Evening I skip out to hear the Palo Alto Philharmonic, a local community orchestra I've heard before. They're playing at Spangenberg, the most high-schoolish of all high-school auditoriums, long since generally abandoned in favor of better venues; I haven't been there for decades, probably. But with an orchestra this large (the high school's orchestra has joined them), it doesn't matter if there are any acoustics or not: they'll blast it into oblivion. Music: VW's Tallis Fantasia. Plenty of string exposure. Gratifyingly, parts of it are excellent. A new piece, a slow movement led by its composer, asst. conductor Lee Actor. Actually very good, and pretty well judged for the orchestra's skill level. Quiet parts sound rather like Shostakovich; louder and faster parts a bit like American nationalism. And, speaking of Shostakovich, his Fifth. Music director Thomas Shoebotham says in pre-concert talk that he wants to convey the Volkov subversive interpretation of this work's meaning. Does so by conducting really slowly.

reactions to Reactions to the Record, day 2

Spent the day sitting motionless in an auditorium seat, watching highly educated professionals on stage battle with their computers over who was going to be in charge of which slides the computer projected or what music samples it played: them or the computer. Usually the speaker eventually won out, but it was always a struggle.

Another couple of British professors, amid much other intriguing material on the history of violin playing (with actual demonstrations, thus inserting a welcome note of the genuinely practical into the proceedings), asked the interesting question: to what degree do really old recordings sound quaint because the performing style has actually changed, and to what degree is it just because they're really old recordings with really weird and sucky sound quality?

Actually, this question had already been answered earlier in the morning by an undergraduate presenter, who played a clip of Pablo Casals' first Bach recording. This was 1915, long before such habits were widely disseminated, but there's Casals playing with the firm vibrato and richness of tone that resemble how cellists normally play today. And the sound quality doesn't stand in the way of that perception at all. So when the great violinist Joseph Joachim in a recording from 1903 sounds like a nasal insect, maybe it's because he really did play like a nasal insect.

Next: theories, rather plaintively presented, on how to revive interest in classical music. Turn concerts from theme presentations back into the variety shows they were in the 19C. (Um, when was the last decade that variety shows were booming on TV?) Encourage applause between movements. (I'll go along with that one, as long as it doesn't become obligatory and hence perfunctory.) And the big one: step away from the identikit performance style and allow performers to express their individuality, the way actors do. (That may help, but not as much as you think, because the range of performing possibilities in classical music is just not that wide, and it includes "nasal insect.") Nice try, though. Proved that it helps out Scriabin a heck of a lot, at least.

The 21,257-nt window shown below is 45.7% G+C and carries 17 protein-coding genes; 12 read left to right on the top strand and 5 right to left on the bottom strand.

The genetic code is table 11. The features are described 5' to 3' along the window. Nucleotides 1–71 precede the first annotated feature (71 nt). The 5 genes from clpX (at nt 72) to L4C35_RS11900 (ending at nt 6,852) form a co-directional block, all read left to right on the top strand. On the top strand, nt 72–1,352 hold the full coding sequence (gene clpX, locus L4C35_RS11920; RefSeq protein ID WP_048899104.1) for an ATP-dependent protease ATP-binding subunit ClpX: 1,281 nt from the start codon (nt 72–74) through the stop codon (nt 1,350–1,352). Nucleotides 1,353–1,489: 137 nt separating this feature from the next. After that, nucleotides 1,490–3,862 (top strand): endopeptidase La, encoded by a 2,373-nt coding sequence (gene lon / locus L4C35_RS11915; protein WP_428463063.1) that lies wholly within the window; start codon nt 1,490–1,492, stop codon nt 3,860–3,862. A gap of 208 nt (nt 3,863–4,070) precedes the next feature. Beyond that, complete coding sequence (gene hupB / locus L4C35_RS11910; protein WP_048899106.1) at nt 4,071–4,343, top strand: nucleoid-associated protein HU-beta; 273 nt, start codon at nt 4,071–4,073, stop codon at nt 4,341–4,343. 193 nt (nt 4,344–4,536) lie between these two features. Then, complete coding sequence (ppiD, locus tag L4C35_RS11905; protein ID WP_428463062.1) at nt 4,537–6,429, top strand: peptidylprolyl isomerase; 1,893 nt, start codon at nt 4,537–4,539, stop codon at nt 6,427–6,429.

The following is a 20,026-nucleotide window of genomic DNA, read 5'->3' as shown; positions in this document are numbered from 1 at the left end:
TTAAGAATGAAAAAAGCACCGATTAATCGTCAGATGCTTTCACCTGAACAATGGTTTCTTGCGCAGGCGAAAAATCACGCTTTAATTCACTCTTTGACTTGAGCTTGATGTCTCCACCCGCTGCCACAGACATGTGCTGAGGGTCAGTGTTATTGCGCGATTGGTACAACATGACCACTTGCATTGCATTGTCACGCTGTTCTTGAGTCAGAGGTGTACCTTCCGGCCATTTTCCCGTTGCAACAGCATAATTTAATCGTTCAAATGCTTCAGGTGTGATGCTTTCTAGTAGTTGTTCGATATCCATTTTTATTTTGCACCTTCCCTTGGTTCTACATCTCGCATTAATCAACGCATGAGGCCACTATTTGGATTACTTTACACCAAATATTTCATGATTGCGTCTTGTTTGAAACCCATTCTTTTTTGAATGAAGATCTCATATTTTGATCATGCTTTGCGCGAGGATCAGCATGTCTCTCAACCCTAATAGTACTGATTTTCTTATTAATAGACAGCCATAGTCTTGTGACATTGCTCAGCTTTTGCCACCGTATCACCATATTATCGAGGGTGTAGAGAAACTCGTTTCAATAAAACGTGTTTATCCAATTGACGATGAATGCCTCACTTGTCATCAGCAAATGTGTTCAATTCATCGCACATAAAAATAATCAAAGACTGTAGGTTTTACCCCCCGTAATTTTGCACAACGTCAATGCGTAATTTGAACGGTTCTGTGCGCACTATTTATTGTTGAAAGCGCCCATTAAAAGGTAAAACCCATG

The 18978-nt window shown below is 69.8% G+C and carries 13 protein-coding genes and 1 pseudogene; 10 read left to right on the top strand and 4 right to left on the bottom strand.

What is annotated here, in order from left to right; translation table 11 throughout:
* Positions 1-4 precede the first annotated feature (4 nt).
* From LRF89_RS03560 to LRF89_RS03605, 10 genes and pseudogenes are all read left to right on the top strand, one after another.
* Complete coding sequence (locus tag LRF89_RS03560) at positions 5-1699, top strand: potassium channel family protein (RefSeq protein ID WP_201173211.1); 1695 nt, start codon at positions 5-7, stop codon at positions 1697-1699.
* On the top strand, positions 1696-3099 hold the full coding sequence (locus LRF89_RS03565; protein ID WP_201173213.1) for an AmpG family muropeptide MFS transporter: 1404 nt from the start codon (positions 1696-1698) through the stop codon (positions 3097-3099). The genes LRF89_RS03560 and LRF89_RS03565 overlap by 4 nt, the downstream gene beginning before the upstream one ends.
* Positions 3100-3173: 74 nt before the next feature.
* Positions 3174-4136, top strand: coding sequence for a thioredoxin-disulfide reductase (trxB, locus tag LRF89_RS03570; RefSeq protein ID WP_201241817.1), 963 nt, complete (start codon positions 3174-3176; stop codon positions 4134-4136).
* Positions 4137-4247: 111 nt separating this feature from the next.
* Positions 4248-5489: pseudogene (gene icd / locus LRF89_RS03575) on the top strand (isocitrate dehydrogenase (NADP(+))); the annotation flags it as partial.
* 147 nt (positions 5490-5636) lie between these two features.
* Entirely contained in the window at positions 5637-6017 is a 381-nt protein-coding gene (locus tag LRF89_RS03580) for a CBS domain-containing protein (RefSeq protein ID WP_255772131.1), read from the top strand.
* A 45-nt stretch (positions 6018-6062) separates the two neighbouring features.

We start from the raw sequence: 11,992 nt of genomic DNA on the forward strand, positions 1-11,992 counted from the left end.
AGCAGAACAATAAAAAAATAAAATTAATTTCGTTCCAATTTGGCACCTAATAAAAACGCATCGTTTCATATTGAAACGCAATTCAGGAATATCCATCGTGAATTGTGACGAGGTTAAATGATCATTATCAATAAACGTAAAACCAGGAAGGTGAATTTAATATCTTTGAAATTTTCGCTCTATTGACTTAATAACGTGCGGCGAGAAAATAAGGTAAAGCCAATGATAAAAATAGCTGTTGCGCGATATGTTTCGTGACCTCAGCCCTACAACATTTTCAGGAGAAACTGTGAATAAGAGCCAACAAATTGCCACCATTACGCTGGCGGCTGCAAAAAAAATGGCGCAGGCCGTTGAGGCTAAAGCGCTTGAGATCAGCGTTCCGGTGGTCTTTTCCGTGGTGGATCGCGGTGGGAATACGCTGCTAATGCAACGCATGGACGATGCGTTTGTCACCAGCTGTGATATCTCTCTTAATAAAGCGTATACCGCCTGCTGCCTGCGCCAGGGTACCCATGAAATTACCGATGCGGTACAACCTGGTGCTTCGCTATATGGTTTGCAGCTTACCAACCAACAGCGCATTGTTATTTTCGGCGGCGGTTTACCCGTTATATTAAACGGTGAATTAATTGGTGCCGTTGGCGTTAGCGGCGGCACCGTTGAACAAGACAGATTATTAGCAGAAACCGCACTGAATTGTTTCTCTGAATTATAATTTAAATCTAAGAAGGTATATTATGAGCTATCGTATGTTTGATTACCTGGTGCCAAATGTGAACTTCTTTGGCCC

Nicholas McGegan, conductor of the Philharmonia Baroque, rambled on entertainingly about the practical challenges of running a period ensemble. Among them, the strong acoustic differences among venues, which often requires re-rehearsing a performance with different parameters, like tempo, for each venue. He said they've got a church that looks like an International House of Pancakes [I call it the Concrete Tent myself] but has nice sound, another church resembling "a very elegant bathroom," and a theatre that's "as dry as James Bond's martini." Also dry: McGegan's wit.

And another one of those overenthusiastic people who wave around their artifacts of the composer's intent as if they were the holy tablets being brought down from Mount Sinai. This time the composer was Mahler, and the tablets were a score of his Fourth marked up by Willem Mengelberg with (what it said were) Mahler's instructions, and an attendant recording (made long after Mahler's time, of course). This was interesting, because I'd just gotten to the point in Robert Philip's book where he discusses how Mengelberg was his own man and didn't necessarily do exactly what Mahler wanted. Then you have to explain Bruno Walter, another conductor who worked even more closely with Mahler and carried his imprimatur, but whose performances came out quite differently. Presenter tried to square the circle by calling Walter "authorized" and Mengelberg "authentic." wtf does that distinction mean? Philip says that they both had their own styles and that Mahler, like most conducting composers, may have had his own preferences but was less interested in dictating specifics on other conductors than in ensuring that they made his music sound good, which allows for differing interpretations. That makes more sense to me.

In the evening, a concert by the Russian Chamber Orchestra, a group almost but not quite ready for prime time, flipping "period-style" Baroque performance on its head by playing two Handel concerti grosso (Opp. 6/2 and 6/10) and one Bach Brandenburg (No. 5) in the period style of the early-mid 20C. As one of the conductors whose recordings were being used as a model was Furtwängler, not surprisingly this meant: big, heavy, slow, lugubrious. Worked out pretty well, though. After Kumaran Arul played the keyboard cadenza of the Brandenburg (on a full-size modern Steinway, because that's what they used in those far-off days of the 20C, and at about a quarter of the speed that today's harpsichordists tend to buzz it off in, too), the final cadence of the movement came thundering down with a weighty inevitability like I've never heard in a Baroque performance before. The inter-movement applause after that one was spontaneous, and deserved.